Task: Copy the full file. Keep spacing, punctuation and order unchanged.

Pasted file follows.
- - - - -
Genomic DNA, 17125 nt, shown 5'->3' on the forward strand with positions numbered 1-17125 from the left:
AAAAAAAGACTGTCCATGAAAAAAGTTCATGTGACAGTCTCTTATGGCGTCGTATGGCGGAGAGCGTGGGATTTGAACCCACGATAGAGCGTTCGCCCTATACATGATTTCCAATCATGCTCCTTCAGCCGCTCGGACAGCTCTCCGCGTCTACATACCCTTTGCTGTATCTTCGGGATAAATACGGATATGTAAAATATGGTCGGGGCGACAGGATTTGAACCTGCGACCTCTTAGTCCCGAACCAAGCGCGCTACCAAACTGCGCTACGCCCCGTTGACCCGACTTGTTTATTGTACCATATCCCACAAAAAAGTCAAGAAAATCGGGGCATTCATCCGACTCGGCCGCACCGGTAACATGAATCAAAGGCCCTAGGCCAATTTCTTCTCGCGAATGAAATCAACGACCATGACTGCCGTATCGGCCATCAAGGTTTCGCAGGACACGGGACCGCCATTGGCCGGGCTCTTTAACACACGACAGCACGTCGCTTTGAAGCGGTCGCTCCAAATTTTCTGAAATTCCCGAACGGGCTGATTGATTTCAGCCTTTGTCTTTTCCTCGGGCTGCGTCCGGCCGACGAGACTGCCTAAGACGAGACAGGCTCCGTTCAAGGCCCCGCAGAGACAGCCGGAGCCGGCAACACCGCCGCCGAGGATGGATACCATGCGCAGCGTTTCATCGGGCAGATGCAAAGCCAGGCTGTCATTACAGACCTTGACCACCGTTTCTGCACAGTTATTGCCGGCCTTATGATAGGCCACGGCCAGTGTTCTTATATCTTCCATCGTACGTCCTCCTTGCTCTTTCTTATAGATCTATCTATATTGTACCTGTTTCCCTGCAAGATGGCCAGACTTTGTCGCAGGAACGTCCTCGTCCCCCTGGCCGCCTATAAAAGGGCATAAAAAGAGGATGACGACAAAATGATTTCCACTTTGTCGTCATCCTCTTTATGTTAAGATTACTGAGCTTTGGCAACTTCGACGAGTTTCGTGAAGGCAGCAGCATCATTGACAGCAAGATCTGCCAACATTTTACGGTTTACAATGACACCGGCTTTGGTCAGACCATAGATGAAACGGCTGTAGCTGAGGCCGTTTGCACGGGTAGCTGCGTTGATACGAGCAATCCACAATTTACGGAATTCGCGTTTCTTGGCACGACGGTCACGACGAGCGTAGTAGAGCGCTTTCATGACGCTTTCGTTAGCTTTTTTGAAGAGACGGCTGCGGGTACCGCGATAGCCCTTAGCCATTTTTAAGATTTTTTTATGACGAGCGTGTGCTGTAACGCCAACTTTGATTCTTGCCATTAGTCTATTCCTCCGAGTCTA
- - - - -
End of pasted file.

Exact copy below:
Genomic DNA, 17125 nt, shown 5'->3' on the forward strand with positions numbered 1-17125 from the left:
AAAAAAAGACTGTCCATGAAAAAAGTTCATGTGACAGTCTCTTATGGCGTCGTATGGCGGAGAGCGTGGGATTTGAACCCACGATAGAGCGTTCGCCCTATACATGATTTCCAATCATGCTCCTTCAGCCGCTCGGACAGCTCTCCGCGTCTACATACCCTTTGCTGTATCTTCGGGATAAATACGGATATGTAAAATATGGTCGGGGCGACAGGATTTGAACCTGCGACCTCTTAGTCCCGAACCAAGCGCGCTACCAAACTGCGCTACGCCCCGTTGACCCGACTTGTTTATTGTACCATATCCCACAAAAAAGTCAAGAAAATCGGGGCATTCATCCGACTCGGCCGCACCGGTAACATGAATCAAAGGCCCTAGGCCAATTTCTTCTCGCGAATGAAATCAACGACCATGACTGCCGTATCGGCCATCAAGGTTTCGCAGGACACGGGACCGCCATTGGCCGGGCTCTTTAACACACGACAGCACGTCGCTTTGAAGCGGTCGCTCCAAATTTTCTGAAATTCCCGAACGGGCTGATTGATTTCAGCCTTTGTCTTTTCCTCGGGCTGCGTCCGGCCGACGAGACTGCCTAAGACGAGACAGGCTCCGTTCAAGGCCCCGCAGAGACAGCCGGAGCCGGCAACACCGCCGCCGAGGATGGATACCATGCGCAGCGTTTCATCGGGCAGATGCAAAGCCAGGCTGTCATTACAGACCTTGACCACCGTTTCTGCACAGTTATTGCCGGCCTTATGATAGGCCACGGCCAGTGTTCTTATATCTTCCATCGTACGTCCTCCTTGCTCTTTCTTATAGATCTATCTATATTGTACCTGTTTCCCTGCAAGATGGCCAGACTTTGTCGCAGGAACGTCCTCGTCCCCCTGGCCGCCTATAAAAGGGCATAAAAAGAGGATGACGACAAAATGATTTCCACTTTGTCGTCATCCTCTTTATGTTAAGATTACTGAGCTTTGGCAACTTCGACGAGTTTCGTGAAGGCAGCAGCATCATTGACAGCAAGATCTGCCAACATTTTACGGTTTACAATGACACCGGCTTTGGTCAGACCATAGATGAAACGGCTGTAGCTGAGGCCGTTTGCACGGGTAGCTGCGTTGATACGAGCAATCCACAATTTACGGAATTCGCGTTTCTTGGCACGACGGTCACGACGAGCGTAGTAGAGCGCTTTCATGACGCTTTCGTTAGCTTTTTTGAAGAGACGGCTGCGGGTACCGCGATAGCCCTTAGCCATTTTTAAGATTTTTTTATGACGAGCGTGTGCTGTAACGCCAACTTTGATTCTTGCCATTAGTCTATTCCTCCGAGTCTA